Similar streamlining to the 1933 DeSoto showed up on 1933 Chryslers. Both makes now sported divided windshields, as did some Dodges, but Chrysler's glass was vee'd while DeSoto's was flat -- though not for long.
For 1933, a longer car with a 217.8-cid engine would move
DeSoto above Dodge pricewise in the six-cylinder field.
Only five body styles were offered, as the phaeton and roadsters were dropped and the long sedan became an export-only item. A business coupe returned after a year's absence, leaving the model count at nine, plus chassis. Horsepower moved up to 82, courtesy of a 217.8-cid six inherited from the previous year's Dodge. Prices came down another notch: $665 to $875. More significant, Dodge sixes were now priced below DeSotos at $595-$775. With the demise of the Dodge Eight after 1933, DeSoto assumed the "middle middle" spot in the corporate line that it would occupy for the next 27 years.
Unfortunately for DeSoto, the upmarket but more affordable SD sold no better than the SC. Production, in fact, declined by 1760 units, and the make's market share dropped from 2.3 percent to less than 1.5 percent. But DeSoto had found its niche as a subluxury car of bold image that would, in later years, offer avant garde features such as hidden headlamps (1942) and innovative models like the Suburban utility sedan (1946-1952) and Sky-View taxicab.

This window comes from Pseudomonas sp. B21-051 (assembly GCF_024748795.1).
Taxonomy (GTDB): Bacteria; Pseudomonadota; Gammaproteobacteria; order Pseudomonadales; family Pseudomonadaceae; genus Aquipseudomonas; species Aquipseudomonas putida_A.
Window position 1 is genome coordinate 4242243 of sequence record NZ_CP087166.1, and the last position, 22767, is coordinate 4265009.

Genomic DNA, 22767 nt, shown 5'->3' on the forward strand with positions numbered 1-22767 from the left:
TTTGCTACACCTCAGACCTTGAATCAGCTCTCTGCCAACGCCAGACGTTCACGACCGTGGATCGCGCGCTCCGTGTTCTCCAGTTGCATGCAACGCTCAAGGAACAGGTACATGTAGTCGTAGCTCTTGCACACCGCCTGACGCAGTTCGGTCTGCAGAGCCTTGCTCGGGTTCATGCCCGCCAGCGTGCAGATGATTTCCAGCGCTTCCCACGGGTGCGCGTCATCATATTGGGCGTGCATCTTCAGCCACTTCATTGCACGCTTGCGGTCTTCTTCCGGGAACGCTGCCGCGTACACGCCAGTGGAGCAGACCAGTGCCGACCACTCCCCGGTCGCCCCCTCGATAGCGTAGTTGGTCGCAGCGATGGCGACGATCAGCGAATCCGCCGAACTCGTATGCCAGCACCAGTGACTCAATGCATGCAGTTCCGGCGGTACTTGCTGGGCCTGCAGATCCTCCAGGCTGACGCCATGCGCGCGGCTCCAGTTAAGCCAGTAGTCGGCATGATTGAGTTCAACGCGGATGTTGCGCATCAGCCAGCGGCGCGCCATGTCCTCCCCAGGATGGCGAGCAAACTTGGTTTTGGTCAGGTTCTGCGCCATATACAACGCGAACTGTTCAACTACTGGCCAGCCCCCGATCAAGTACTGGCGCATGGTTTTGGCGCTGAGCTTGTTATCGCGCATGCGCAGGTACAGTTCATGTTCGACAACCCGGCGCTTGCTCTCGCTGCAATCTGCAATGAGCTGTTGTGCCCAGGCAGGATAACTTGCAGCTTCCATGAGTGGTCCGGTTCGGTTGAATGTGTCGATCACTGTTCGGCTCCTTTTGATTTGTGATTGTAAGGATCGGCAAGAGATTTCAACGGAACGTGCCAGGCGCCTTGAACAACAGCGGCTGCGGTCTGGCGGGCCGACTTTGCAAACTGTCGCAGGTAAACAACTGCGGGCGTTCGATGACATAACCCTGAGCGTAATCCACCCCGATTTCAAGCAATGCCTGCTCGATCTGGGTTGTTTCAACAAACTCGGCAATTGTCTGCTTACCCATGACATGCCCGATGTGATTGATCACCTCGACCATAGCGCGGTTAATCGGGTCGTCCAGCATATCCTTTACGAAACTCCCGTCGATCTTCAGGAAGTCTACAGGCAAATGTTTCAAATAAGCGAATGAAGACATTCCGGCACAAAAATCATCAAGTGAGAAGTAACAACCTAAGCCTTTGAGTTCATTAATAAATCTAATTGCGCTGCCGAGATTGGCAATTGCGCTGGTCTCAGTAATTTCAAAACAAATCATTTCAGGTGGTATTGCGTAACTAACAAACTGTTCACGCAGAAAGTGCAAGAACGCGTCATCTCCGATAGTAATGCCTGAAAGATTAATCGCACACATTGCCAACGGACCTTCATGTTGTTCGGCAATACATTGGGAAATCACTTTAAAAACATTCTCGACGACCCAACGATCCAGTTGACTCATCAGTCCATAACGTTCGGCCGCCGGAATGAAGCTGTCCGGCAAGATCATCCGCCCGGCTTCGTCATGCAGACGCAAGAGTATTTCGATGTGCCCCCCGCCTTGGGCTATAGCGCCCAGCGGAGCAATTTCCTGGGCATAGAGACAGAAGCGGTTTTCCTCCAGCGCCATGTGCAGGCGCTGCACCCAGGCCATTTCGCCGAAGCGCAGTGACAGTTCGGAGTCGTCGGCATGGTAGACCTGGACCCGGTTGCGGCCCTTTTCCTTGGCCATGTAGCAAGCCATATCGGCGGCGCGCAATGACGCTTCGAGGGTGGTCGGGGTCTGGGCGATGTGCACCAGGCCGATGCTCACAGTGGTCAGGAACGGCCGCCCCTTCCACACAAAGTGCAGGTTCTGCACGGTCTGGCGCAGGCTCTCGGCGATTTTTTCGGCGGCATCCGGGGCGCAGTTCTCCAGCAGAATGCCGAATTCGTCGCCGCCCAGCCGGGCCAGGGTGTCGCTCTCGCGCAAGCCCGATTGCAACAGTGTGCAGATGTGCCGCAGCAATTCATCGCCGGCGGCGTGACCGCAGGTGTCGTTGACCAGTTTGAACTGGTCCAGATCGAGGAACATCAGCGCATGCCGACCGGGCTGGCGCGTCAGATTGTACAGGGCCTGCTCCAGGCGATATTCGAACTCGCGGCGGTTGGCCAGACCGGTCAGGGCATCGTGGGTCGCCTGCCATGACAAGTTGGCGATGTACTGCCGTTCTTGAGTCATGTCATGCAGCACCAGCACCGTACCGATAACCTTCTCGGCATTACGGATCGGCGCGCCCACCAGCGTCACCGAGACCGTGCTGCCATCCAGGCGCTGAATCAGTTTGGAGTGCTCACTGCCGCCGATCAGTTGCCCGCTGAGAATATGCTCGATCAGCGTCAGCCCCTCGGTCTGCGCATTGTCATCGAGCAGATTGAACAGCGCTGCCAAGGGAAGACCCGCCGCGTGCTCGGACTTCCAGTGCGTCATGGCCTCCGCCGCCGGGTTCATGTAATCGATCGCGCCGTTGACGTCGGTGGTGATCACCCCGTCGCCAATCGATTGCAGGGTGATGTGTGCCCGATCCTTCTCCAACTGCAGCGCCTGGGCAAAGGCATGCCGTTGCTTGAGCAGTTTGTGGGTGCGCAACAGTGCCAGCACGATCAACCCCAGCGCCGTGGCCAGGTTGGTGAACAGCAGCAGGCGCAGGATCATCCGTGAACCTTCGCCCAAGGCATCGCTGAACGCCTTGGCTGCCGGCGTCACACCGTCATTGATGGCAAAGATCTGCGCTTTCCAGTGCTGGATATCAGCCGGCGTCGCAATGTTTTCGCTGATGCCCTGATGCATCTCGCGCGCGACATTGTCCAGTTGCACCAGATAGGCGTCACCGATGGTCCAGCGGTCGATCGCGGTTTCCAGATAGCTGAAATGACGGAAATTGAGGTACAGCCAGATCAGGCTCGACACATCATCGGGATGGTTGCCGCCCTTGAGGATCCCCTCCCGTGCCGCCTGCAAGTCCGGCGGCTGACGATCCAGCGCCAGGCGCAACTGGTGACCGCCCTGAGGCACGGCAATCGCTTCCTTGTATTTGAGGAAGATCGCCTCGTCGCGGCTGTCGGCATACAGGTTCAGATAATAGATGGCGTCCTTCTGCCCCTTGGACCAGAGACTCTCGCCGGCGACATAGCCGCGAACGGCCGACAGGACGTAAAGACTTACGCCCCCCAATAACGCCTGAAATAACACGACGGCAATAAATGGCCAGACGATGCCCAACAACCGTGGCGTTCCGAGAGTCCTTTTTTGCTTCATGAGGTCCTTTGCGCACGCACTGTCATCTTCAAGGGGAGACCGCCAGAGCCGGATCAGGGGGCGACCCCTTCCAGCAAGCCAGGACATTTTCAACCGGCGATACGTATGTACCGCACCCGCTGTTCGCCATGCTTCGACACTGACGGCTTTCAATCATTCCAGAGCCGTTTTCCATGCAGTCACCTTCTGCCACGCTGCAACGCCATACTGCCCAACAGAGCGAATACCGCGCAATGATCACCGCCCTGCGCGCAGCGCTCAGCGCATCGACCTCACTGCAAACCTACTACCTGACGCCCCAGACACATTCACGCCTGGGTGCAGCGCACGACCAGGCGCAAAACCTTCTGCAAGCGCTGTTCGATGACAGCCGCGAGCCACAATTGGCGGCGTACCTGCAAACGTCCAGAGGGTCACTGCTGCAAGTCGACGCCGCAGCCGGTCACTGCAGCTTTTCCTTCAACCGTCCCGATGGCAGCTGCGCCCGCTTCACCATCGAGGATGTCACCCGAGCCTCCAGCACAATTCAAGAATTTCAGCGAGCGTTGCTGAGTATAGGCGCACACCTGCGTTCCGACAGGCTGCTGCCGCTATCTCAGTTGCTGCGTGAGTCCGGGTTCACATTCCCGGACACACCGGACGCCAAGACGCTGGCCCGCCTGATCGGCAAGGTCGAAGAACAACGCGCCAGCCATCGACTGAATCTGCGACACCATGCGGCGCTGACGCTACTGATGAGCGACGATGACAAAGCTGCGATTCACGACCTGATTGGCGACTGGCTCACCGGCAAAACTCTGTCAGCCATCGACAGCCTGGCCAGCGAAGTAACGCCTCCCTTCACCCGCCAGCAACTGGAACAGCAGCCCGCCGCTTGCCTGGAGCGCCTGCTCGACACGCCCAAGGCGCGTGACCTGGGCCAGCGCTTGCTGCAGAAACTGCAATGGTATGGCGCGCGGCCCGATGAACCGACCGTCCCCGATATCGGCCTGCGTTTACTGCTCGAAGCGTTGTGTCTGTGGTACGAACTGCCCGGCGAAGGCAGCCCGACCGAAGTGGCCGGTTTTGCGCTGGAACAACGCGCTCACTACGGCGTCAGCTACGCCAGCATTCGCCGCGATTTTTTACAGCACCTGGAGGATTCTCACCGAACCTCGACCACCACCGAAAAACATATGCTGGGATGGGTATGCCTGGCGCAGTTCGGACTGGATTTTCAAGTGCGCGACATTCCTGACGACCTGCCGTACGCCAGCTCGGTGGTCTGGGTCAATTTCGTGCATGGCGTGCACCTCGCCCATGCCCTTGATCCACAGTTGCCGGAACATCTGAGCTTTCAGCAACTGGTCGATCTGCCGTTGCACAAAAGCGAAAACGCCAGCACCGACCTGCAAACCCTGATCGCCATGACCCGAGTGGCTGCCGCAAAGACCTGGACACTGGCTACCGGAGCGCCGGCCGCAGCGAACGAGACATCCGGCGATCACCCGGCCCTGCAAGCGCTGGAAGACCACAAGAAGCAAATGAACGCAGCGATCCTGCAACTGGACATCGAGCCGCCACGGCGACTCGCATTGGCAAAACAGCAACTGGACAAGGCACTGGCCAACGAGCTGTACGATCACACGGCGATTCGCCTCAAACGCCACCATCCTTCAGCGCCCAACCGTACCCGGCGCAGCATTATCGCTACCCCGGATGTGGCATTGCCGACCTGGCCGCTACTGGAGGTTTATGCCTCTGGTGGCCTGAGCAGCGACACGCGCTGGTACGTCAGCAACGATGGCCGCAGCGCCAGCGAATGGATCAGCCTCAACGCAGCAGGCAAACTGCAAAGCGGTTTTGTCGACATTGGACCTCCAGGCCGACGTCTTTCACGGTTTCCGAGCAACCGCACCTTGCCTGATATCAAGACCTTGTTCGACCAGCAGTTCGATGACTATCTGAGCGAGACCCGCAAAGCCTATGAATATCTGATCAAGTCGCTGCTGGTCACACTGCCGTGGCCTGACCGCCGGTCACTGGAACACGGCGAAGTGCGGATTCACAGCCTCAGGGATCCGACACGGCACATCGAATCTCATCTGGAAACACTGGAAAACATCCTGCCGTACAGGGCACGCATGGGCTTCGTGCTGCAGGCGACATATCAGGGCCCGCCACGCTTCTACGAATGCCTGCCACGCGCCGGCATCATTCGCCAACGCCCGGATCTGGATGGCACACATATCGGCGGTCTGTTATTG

In 1933, racing driver Harry Hartz drove a new DeSoto "backwards" across the country. Actually, the car's controls had been reversed, so the driver looked out through the rear window, and the ring gear flopped over to give, in effect, three speeds in reverse. Passers-by didn't realize it, but they were seeing the future. Wind-tunnel tests had shown that contemporary cars actually had less wind resistance when traveling backward than when going forward.
The resulting quest for slippery shapes led to development of the radically streamlined 1934 Chrysler and DeSoto Airflow. But where Chrysler also offered conventionally styled six-cylinder models, the CA and CB, DeSoto offered nothing but Airflows for 1934 -- and paid the price.
Ultimately, the market niche that DeSoto struggled to find in its first five years was erased by a changing market, but also by a kind of "brand mismanagement" that typically favored Chrysler and Dodge at DeSoto's expense. All the more remarkable, then, is that DeSoto did good -- sometimes great -- business between the Airflow debacle and its model-year 1961 demise. It's as if Walter P., K. T., and later Chrysler leaders never quite figured out what to do with their middle child. Alfred Sloan and General Motors, of course, had no such problem.
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